My textbook "The physics of quantum mechanics" by James Binney and David Skinner, describes the pseudo-vector operators [itex]\vec{J}[/itex], [itex]\vec{L}[/itex] & [itex]\vec{S}[/itex] as generators of various transformations of the system. [itex]\vec{J}[/itex] is the generator of rotations of the system as a whole, [itex]\vec{L}[/itex] is the generator of displacement of the system around circles without rotations, and [itex]\vec{S}[/itex] is the generator for changes of orientation that are not accompanied by any motion of the system as a whole.(adsbygoogle = window.adsbygoogle || []).push({});

In the book, [itex]\vec{J}[/itex] is defined as the generator of rotations, while [itex]\vec{L}[/itex] is defined by [itex]\vec{L} = \vec{x} \times \vec{p}[/itex], and then [itex]\vec{S}[/itex] is defined by [itex]\vec{S} = \vec{J} - \vec{L}[/itex]. My issue with this is that [itex]\vec{L}[/itex] seems to have been defined by classical analogy, which leads me to question how fundamental the division of angular momentum into orbital and spin is. The book later describes spin as intrinsic to the particle, which implies that it is, in fact, a fundamental division. Assuming it is fundamental, can you predict that mathematically, or is it an observational fact?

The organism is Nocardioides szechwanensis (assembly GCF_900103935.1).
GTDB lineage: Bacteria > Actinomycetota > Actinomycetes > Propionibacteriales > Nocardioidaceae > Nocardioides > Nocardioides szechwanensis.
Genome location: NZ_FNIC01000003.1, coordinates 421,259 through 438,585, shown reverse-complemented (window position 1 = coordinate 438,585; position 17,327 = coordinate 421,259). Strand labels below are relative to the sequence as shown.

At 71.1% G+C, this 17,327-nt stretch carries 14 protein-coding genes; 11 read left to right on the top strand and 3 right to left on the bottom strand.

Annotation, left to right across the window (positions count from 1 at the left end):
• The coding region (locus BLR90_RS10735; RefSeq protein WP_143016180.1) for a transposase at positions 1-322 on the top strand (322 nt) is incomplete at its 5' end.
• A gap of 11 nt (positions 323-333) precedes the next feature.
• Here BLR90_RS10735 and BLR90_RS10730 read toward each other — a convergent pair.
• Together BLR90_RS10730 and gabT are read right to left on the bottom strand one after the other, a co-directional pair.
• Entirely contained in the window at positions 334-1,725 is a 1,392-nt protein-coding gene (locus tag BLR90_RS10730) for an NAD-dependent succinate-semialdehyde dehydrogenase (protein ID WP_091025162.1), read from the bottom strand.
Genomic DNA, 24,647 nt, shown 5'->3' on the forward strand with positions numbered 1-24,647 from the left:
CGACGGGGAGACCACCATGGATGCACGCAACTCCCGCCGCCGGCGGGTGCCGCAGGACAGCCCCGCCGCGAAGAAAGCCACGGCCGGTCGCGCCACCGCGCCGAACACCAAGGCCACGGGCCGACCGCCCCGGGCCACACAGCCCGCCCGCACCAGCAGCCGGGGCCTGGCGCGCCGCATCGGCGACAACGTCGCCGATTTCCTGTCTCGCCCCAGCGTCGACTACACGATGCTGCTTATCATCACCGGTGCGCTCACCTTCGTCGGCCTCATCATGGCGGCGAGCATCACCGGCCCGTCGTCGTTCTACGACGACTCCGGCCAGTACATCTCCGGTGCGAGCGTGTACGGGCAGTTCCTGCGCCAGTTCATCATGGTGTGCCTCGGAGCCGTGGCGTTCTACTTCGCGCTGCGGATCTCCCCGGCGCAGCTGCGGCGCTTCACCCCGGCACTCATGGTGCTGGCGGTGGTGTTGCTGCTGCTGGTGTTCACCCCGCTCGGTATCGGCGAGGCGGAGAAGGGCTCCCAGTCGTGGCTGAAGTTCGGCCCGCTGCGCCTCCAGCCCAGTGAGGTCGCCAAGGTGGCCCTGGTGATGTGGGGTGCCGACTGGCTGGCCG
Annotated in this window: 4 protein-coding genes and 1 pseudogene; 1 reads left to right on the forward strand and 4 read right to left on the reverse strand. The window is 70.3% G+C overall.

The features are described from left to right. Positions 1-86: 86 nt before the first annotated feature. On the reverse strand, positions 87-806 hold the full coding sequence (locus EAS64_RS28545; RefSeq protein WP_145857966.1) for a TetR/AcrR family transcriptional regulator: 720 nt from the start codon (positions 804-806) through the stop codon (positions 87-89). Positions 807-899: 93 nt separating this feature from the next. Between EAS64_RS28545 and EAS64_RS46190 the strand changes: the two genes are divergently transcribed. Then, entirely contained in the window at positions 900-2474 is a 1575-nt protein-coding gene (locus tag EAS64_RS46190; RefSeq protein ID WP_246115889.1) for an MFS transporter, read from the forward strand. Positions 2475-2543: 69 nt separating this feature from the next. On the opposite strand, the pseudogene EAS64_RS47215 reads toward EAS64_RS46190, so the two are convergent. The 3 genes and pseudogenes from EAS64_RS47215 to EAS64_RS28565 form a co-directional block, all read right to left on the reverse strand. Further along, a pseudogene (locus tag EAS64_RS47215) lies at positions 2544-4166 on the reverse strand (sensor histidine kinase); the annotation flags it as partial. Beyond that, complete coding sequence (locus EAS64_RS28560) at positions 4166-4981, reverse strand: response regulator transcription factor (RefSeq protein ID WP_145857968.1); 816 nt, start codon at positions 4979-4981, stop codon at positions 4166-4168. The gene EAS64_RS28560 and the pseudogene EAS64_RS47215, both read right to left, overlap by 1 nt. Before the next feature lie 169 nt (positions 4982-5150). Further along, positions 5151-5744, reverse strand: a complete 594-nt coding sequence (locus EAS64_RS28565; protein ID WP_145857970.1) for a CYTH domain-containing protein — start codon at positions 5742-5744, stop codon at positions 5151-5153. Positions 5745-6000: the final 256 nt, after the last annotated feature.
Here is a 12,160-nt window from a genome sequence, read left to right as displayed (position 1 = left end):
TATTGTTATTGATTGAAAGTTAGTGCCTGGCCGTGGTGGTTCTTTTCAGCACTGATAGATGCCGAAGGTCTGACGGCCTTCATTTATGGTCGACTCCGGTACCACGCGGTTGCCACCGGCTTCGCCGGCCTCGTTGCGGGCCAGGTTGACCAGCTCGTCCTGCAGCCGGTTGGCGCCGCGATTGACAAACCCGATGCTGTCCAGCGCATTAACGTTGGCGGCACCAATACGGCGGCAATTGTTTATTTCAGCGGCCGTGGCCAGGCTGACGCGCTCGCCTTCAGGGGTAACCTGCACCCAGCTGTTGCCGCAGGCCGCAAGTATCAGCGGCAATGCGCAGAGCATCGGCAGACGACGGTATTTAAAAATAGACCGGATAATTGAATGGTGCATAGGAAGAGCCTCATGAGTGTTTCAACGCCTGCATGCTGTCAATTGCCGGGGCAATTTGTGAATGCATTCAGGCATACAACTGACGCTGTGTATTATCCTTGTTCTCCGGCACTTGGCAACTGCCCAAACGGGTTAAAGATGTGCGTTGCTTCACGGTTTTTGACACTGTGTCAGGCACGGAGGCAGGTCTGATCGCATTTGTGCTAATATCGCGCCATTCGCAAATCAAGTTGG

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# I Is J=L+S fundamental?

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